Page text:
Nick Martin is an educator, technologist, and social entrepreneur with over ten years of international development and peacebuilding experience. He is the founder and CEO of TechChange, a Washington DC-based social enterprise that provides tech training for social change. The TechChange model for technology training has been featured in the New York Times, Forbes, Economist, Fast Company, PBS NewsHour and more. Nick is a PopTech Social Innovation Fellow (2013), an Ariane de Rothschild Fellow (2014), and an International Youth Foundation Global Fellow (2009). He was also the runner-up for the Society for International Development’s prestigious Rice Award which honors an outstanding young innovator in the field international development under the age of 32 (2014). Nick is an adjunct faculty member at Georgetown and George Washington Universities where he teaches graduate courses on Technology for Social Change, Technology for Crisis Response, and Mobile Phones for International Development. Nick received his BA with honors from Swarthmore College and holds an MA in Peace Education from the United Nations mandated University for Peace (UPEACE).
This past summer TechChange supported a week long workshop for USAID’s Digital Development Advisors (DDAs) and other Digital Champions scattered across the agency.
This amazing group of 25 humans are driving forward incredible technological innovation and digital agendas inside USAID missions around the world from Kenya to Vietnam to Colombia.
It was truly inspiring to bring this cohort together to facilitate incredible connections between them and other headquarters staff and support them in developing some new skills along the way.
We also put together a session on AI tools for presentations, research, and summary analysis with my TechChange colleague Benjamin Seebaugh.
The week also included hearing from experts like Jane Munga from Carnegie Endowment for International Peace (thank you Jane!)
And some excellent site visits to Google and Microsoft learning about the latest AI tools that have development applications, cybersecurity trends and tools, and more! Huge thank you to Zoe Mentel Darmé and Ria Strasser-Galvis for making our visit to Google possible – such a blast!
I’m coming away very inspired by the digital work that USAID is implementing around the world. This work is clearly poised to grow in scope and relevance in the years to come and this group of DDAs will undoubtedly be leading the way.
What are the most exciting examples of AI for Education Training and Learning, particularly for adult learning and global development?
Here are the 6 things I’m most excited about (some which we’re already doing on the AI front at TechChange)
1. Powering captioning and translation services: Translating training and learning materials has been a huge challenge for TechChange over the past decade. I see huge potential in the global development sector for AI technology to reduce cost and time needed to translate and caption content for our cohort based learning experiences. Live captioning for our events has also been something we’ve worked hard on through partnerships and the AI for live captioning continues to improve. And lastly our multilingual learning and events platform is already available in dozens of languages but AI tech has opened up the possibility for hundreds more less spoken languages to more efficiently be used in our stack.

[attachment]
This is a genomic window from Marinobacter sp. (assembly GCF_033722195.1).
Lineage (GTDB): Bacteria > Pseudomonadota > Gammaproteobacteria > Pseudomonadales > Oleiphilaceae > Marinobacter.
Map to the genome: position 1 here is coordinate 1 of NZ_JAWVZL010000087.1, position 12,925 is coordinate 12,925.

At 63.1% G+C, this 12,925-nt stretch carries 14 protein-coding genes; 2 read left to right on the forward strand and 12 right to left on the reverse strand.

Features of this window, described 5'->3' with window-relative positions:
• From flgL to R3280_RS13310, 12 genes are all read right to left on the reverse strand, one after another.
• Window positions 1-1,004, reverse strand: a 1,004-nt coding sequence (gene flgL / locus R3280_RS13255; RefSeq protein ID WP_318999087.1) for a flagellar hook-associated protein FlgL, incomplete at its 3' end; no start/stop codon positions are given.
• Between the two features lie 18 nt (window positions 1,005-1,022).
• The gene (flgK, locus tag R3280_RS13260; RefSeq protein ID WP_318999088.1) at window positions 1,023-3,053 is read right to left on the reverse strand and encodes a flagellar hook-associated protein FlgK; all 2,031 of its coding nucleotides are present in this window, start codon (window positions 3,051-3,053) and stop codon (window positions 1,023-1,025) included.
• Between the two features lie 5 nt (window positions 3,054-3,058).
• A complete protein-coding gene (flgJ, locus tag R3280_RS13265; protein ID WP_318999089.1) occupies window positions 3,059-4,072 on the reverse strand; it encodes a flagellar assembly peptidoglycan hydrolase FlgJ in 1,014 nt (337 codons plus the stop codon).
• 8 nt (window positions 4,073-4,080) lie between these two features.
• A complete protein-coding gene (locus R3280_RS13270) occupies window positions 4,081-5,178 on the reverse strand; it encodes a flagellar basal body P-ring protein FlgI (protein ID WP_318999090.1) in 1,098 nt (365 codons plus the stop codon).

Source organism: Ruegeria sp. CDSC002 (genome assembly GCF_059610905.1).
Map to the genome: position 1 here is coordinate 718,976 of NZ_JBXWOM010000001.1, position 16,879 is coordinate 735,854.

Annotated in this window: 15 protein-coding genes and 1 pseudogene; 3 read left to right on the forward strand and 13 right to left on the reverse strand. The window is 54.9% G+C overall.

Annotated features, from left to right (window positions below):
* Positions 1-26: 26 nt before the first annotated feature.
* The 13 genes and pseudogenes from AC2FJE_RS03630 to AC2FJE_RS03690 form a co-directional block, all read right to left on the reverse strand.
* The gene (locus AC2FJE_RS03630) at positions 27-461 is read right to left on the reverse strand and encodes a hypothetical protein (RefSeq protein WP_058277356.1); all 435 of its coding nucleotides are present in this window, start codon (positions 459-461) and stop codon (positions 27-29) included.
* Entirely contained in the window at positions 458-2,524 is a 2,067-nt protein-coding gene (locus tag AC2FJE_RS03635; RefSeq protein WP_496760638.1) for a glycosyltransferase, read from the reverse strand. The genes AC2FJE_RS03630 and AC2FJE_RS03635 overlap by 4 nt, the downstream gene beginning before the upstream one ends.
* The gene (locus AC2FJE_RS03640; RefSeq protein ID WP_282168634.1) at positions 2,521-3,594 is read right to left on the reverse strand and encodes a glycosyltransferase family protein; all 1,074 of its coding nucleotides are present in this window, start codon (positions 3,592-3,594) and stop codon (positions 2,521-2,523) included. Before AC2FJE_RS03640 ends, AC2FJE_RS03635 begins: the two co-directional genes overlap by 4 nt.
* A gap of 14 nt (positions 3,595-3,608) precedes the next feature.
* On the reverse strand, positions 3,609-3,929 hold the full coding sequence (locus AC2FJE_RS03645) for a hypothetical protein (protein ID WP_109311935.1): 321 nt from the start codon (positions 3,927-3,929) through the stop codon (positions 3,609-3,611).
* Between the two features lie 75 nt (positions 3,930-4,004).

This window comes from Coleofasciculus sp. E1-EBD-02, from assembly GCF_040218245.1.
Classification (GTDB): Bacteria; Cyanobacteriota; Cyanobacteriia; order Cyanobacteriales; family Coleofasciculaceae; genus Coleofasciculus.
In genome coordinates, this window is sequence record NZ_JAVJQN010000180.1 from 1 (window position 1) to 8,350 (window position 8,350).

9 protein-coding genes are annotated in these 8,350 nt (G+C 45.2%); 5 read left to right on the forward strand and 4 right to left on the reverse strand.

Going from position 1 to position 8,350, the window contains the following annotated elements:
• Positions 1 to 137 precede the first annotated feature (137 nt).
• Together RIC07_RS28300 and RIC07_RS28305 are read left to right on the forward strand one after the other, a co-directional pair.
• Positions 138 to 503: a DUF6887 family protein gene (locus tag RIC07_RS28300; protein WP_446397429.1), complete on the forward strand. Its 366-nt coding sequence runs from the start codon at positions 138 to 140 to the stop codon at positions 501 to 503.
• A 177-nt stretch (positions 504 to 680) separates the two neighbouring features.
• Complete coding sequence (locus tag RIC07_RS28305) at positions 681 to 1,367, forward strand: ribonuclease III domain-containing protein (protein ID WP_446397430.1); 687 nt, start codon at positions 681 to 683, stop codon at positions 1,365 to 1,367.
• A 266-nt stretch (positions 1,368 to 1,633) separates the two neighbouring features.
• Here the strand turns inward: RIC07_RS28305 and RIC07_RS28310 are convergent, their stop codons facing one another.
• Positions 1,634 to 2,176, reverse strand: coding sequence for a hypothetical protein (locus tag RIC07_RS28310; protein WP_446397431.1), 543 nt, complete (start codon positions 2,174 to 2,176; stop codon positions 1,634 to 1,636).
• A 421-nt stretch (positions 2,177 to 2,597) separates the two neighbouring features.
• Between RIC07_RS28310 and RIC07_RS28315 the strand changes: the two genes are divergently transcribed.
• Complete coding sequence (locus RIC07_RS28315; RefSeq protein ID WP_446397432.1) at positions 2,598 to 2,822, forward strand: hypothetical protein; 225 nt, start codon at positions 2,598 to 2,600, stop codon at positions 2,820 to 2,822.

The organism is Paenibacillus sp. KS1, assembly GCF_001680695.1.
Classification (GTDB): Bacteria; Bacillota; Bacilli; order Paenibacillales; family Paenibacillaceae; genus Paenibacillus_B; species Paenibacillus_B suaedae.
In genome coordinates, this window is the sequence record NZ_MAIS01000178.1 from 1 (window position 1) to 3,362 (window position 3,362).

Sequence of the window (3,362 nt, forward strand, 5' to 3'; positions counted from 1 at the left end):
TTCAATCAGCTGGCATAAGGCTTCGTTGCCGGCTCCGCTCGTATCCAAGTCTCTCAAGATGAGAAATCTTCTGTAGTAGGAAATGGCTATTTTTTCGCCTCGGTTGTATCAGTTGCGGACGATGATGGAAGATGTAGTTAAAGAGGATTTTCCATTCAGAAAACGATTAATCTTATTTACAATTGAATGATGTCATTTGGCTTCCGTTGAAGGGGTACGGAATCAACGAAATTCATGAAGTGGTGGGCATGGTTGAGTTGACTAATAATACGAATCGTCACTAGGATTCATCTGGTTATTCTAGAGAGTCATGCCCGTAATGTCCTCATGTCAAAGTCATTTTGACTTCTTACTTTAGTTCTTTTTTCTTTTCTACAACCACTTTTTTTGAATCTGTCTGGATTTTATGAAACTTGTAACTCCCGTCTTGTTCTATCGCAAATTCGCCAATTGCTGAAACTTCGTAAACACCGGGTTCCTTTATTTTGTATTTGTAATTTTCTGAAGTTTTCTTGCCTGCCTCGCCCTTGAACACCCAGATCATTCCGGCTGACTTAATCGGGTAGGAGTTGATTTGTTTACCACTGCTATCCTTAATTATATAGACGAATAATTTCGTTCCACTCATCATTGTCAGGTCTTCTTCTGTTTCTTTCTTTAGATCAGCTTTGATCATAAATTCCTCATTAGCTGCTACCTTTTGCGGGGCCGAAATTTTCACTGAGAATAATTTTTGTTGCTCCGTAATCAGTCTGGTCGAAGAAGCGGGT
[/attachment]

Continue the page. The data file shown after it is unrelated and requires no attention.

2. Creating more opportunities for accessibility. The AI accessibility revolution is upon us. We are big on inclusion at TechChange from making our courses 508 compliant to providing sign language service options for our partners for virtual and hybrid conferences. AI tech will allow us to provide more inclusive spaces for those who need it.
3. Generating virtual environments and scenarios for simulation-based learning: Simulations are a powerful way to build skills and demonstrate learning. I see huge potential for AI to power the building of complex scenarios and environments quickly and efficiently, especially when paired with VR/AR. At TechChange we have designed many 3D virtual environments for events and conferences and are excited to be piloting some immersive training projects with several partners this year. Get in touch if you are interested in working with us on this.
4. Recommendation and matching engines: At TechChange we believe that building relationships is as important as building skills. We are social creatures and we learn better with other people. That’s why we’re excited to experiment in the coming months with engines and tools that help facilitate networking connections and personalized learning experiences for our learning cohorts.
5. Summary generation: ChatGPT and other tools are great for generating content but I am really excited about summary generation. We have been capturing summaries for meetings, summaries for trainings, summaries for conferences, etc. – Both text based and video based – that can be easily processed and shared at speed. In today’s FOMO world I think this is a powerful application that will only improve.
6. AI-supported workshops and trainings: We also see potential for using ChatGPT and other tools within flow of activities exercises to support learning outcomes for both in person and virtual experiences. AI can help to do time bound do-read outs of group conversations, support with research and synthesis prompts, pair groups and participants up more effectively based on specific criteria and more.
Educators and global development professionals- Curious what you think? How are you using AI to support your learning outcomes?
Some other news…
We are excited to bring back our AI for global development online cohort course. This was one of our more popular offerings from 2017-2020 and given the interest and demand in 2023, we are thrilled to be revamping it and adding additional content related to ethics and responsible data.
We don’t have a specific date yet but you can register for the waitlist here.
Get in touch if you want to explore how TechChange can support you in delivering best-in-class AI-powered learning and convening experiences.
As TechChange’s CEO and someone who finds great joy in bringing people together to discuss topics that matter, I love pushing the envelope on how we convene. On reimagining what a conference or event can be, and what it can mean for the people who participate.